Establishing an Identity Involving Inverse Trigonometric Functions.
(1) Show that tan[arcsin(v)] = v/(sqrt{1 - v^2})
(2) Show that sin[arccos(v)] = sqrt{1 - v^2}
#1: If we were to plot a triangle that would represent , the leg opposite the angle would have a value of v, and the hypotenuse would have a value of one.
To solve for the side adjacent to the angle, apply pythagoras' theorem:
Now, since , and we see then that
#2: If we were to plot a triangle that would represent , the leg adjacent to the angle would have a value of v, and the hypotenuse would have a value of one.
To solve for the side opposite to the angle, apply pythagoras' theorem:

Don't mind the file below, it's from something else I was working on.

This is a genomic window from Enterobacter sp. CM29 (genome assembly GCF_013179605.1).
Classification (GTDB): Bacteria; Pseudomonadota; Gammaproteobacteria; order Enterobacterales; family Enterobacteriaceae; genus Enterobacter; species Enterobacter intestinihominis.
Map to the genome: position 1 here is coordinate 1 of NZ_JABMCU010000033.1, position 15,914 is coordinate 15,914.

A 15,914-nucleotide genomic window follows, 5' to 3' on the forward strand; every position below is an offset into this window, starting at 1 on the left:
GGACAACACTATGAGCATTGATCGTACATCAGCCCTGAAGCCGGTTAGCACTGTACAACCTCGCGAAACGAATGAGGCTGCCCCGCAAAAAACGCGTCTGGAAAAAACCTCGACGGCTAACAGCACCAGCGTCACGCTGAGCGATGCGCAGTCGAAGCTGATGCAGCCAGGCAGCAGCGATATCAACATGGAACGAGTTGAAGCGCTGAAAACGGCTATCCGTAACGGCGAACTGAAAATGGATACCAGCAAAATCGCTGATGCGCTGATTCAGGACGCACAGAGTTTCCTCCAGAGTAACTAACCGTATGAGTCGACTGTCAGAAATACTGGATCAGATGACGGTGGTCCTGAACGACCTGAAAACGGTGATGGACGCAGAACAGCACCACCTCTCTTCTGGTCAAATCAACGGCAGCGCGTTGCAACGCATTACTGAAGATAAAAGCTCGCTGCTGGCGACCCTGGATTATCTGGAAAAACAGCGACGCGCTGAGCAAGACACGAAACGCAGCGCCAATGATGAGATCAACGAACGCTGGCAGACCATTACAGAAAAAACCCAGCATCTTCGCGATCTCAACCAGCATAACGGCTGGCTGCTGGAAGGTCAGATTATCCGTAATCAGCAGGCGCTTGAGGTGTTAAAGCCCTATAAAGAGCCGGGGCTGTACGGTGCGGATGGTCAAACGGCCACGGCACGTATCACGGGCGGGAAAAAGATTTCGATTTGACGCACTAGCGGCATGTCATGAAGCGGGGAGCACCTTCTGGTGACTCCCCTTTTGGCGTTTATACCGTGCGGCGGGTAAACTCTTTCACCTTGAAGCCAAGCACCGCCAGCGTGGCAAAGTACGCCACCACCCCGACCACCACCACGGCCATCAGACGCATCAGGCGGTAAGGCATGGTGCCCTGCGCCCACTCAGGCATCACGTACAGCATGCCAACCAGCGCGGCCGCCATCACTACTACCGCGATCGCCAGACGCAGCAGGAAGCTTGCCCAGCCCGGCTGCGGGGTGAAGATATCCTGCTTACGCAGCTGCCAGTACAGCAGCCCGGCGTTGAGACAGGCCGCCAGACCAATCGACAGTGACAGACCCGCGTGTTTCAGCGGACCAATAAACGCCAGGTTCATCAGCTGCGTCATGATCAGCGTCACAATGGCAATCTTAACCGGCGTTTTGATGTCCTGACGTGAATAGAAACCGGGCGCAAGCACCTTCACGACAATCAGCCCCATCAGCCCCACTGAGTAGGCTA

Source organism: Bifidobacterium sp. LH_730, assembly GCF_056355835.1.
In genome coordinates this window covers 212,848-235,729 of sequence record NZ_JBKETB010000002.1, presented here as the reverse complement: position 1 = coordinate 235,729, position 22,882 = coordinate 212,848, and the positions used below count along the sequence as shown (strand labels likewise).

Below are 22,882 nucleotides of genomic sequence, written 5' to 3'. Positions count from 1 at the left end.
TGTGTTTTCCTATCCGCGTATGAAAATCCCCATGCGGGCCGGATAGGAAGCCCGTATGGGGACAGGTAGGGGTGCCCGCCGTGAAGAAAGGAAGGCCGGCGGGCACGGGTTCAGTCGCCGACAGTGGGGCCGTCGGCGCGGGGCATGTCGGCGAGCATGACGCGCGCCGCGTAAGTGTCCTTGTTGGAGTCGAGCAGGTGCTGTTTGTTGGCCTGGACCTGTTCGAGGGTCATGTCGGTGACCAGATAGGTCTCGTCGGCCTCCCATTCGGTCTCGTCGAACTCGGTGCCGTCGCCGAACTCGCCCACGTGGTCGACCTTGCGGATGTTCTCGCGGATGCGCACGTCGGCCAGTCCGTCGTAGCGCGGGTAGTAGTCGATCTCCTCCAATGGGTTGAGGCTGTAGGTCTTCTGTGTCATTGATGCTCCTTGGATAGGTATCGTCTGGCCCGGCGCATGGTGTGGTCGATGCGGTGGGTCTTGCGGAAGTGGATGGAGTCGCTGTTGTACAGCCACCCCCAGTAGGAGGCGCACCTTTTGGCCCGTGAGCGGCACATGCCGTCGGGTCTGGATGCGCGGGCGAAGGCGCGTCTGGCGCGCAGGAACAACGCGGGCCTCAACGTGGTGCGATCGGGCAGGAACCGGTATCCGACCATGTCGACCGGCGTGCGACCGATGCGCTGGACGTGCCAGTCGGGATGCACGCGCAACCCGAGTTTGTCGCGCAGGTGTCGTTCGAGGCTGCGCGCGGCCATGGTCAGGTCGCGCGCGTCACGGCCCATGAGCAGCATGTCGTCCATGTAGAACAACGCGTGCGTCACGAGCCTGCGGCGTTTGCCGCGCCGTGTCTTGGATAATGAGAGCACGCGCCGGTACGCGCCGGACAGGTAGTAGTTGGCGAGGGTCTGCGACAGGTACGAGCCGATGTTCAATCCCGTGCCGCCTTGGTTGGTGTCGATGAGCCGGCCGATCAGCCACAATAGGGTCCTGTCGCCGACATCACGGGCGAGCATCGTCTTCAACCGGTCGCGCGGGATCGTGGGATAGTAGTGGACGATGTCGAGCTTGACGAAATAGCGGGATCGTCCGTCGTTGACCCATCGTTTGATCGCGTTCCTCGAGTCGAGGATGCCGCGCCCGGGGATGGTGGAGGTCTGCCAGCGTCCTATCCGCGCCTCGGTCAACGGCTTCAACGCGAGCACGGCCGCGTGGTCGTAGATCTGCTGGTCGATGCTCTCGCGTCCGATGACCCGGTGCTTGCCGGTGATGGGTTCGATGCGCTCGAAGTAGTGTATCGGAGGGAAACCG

Now, since , and we see then that
Does this make sense??
--Chris
Hello, magentarita!
Another approach . . .
Recall that an inverse trig expression is an angle.Establishing an identity involving inverse trigonometric functions.
(1) Show that: .
We have: .
That is: . is an angle whose sine is
We have: .
is in a right triangle with: .
. . and we want: .Using Pythagorus, we find that .Code:* 1 * | * | v * θ | * - - - - - - - * ____ √1-vē
Therefore: .
Ahh, Chris beat me to it . . .
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